In that first season, Antetokounmpo grew two inches and got stronger, beginning his development from a string bean to one of the league’s most relentless forces. He’s now nearly 50 pounds heavier, chiseled with muscle and a high-flying highlight machine.
“I see things on a nightly basis where it’s just, ‘Wow,’ ” Bucks teammate Brook Lopez said. “Each and every game he does something that amazes me, that I’ve never other players do or can’t even think of another player that could do that.”
Driven by his desire to improve, Antetokounmpo continued to earn more opportunities, each time demonstrating that the Bucks needed to continue to focus their rebuild around him. Over time he developed into a do-it-all superstar, earning three straight All-Star berths, including the captaincy of his own All-Star team in February. This season, he was unanimously voted to the All-NBA first team after carrying the Bucks back into the conversation among the NBA’s elite teams for the first time in decades.
While Harden, the defending MVP, put up incredible offensive numbers with 36.1 points per game with stellar efficiency this season, Antetokounmpo was astounding in his own right. He averaged 27.7 points, 12.5 rebounds, 5.9 assists, 1.5 blocks and 1.3 steals. His player efficiency rating was a league-best 30.9, buoyed by his 73.7% shooting inside the restricted area — the place on the court everyone knows he wants to go, though they can’t stop him from getting there.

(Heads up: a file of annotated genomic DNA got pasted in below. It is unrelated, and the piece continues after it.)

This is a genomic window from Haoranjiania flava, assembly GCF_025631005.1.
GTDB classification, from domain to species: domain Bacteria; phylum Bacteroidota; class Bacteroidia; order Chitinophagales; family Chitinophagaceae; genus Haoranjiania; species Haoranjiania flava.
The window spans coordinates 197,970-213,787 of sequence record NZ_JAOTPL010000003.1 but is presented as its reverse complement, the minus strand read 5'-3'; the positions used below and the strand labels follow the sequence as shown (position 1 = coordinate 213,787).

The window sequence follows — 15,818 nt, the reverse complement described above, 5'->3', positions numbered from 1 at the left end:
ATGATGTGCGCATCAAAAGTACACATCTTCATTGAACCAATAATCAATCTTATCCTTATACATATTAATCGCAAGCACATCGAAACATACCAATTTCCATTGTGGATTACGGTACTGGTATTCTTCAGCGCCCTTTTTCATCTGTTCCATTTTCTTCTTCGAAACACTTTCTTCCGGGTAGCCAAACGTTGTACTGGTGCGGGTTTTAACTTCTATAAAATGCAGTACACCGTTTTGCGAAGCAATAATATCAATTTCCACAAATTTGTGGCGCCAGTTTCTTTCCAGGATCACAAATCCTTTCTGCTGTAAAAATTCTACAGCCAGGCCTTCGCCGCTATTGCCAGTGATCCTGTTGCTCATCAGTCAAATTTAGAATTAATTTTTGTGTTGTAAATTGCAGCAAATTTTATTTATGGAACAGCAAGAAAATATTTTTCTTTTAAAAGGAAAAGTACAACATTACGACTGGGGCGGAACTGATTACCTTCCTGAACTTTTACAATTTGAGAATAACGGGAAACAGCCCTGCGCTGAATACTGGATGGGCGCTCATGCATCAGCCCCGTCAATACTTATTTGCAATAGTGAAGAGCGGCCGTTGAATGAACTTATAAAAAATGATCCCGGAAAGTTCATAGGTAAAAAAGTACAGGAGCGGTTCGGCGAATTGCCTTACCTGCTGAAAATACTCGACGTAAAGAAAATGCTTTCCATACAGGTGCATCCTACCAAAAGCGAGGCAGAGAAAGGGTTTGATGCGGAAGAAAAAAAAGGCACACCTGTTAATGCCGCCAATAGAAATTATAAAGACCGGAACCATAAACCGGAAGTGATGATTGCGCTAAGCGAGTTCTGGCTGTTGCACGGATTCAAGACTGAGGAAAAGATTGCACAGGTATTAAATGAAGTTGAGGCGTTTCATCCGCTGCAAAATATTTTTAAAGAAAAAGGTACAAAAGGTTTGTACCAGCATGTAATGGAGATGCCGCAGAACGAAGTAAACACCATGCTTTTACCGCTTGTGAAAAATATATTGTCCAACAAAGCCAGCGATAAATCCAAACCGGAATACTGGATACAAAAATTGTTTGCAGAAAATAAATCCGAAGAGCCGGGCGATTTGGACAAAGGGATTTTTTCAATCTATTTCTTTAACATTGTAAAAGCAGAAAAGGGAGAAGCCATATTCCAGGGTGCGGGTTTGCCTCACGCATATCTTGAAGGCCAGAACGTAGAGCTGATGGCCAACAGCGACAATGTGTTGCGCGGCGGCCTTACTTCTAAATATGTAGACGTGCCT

Within Mike Budenholzer’s new system, Antetokounmpo became the focal point of Milwaukee’s new-look offense and proved himself to be capable enough as a passer to find shooters and facilitate the Bucks’ let-it-fly attack.
“What’s made him so good this year — and it’s continued in this series — is his passing,” Boston Celtics coach Brad Stevens said during the playoffs. “If all he did was lower his head and drive … you’d be able to sink in, help, take charges. You wouldn’t feel good in the morning, but you’d do it. But his passing is just really good.”
Along with his offensive gifts, Antetokounmpo also stood out at the other end. A first-team All-Defensive selection, Antetokounmpo was the best defender on the NBA’s best defensive unit. He was strong and agile enough to defend virtually every position and often roved along the back side, stepping in with perfect timing for dozens of blocks and steals along with countless contests with his massive outstretched arms.